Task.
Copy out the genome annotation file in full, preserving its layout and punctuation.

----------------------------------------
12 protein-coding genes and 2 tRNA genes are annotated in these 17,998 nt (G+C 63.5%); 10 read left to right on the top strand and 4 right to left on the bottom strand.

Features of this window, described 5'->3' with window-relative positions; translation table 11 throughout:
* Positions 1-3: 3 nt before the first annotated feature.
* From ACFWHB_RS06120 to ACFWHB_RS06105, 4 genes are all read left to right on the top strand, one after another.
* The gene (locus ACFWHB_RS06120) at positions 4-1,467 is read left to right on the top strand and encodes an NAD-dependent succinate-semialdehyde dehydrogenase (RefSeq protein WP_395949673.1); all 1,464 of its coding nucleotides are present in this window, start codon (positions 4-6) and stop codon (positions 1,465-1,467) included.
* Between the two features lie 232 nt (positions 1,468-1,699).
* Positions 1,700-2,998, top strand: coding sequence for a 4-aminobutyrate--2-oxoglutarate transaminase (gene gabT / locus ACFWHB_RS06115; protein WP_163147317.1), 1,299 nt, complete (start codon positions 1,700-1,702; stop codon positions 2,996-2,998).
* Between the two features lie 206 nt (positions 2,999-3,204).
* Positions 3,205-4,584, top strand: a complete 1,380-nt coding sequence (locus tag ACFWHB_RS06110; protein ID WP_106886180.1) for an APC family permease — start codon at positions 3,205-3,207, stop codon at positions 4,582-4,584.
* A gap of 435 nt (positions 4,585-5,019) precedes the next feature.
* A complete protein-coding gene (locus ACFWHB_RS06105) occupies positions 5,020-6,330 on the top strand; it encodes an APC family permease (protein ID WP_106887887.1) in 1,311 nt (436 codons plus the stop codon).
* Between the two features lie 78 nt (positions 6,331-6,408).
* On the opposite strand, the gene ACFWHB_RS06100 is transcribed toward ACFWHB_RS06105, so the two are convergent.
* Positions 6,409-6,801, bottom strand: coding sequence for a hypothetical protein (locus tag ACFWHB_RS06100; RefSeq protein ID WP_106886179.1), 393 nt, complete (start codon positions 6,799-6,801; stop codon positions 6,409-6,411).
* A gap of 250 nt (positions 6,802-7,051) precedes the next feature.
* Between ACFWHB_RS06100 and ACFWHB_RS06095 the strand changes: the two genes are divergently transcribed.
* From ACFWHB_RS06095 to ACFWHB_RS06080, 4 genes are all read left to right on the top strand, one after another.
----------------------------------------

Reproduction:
12 protein-coding genes and 2 tRNA genes are annotated in these 17,998 nt (G+C 63.5%); 10 read left to right on the top strand and 4 right to left on the bottom strand.

Features of this window, described 5'->3' with window-relative positions; translation table 11 throughout:
* Positions 1-3: 3 nt before the first annotated feature.
* From ACFWHB_RS06120 to ACFWHB_RS06105, 4 genes are all read left to right on the top strand, one after another.
* The gene (locus ACFWHB_RS06120) at positions 4-1,467 is read left to right on the top strand and encodes an NAD-dependent succinate-semialdehyde dehydrogenase (RefSeq protein WP_395949673.1); all 1,464 of its coding nucleotides are present in this window, start codon (positions 4-6) and stop codon (positions 1,465-1,467) included.
* Between the two features lie 232 nt (positions 1,468-1,699).
* Positions 1,700-2,998, top strand: coding sequence for a 4-aminobutyrate--2-oxoglutarate transaminase (gene gabT / locus ACFWHB_RS06115; protein WP_163147317.1), 1,299 nt, complete (start codon positions 1,700-1,702; stop codon positions 2,996-2,998).
* Between the two features lie 206 nt (positions 2,999-3,204).
* Positions 3,205-4,584, top strand: a complete 1,380-nt coding sequence (locus tag ACFWHB_RS06110; protein ID WP_106886180.1) for an APC family permease — start codon at positions 3,205-3,207, stop codon at positions 4,582-4,584.
* A gap of 435 nt (positions 4,585-5,019) precedes the next feature.
* A complete protein-coding gene (locus ACFWHB_RS06105) occupies positions 5,020-6,330 on the top strand; it encodes an APC family permease (protein ID WP_106887887.1) in 1,311 nt (436 codons plus the stop codon).
* Between the two features lie 78 nt (positions 6,331-6,408).
* On the opposite strand, the gene ACFWHB_RS06100 is transcribed toward ACFWHB_RS06105, so the two are convergent.
* Positions 6,409-6,801, bottom strand: coding sequence for a hypothetical protein (locus tag ACFWHB_RS06100; RefSeq protein ID WP_106886179.1), 393 nt, complete (start codon positions 6,799-6,801; stop codon positions 6,409-6,411).
* A gap of 250 nt (positions 6,802-7,051) precedes the next feature.
* Between ACFWHB_RS06100 and ACFWHB_RS06095 the strand changes: the two genes are divergently transcribed.
* From ACFWHB_RS06095 to ACFWHB_RS06080, 4 genes are all read left to right on the top strand, one after another.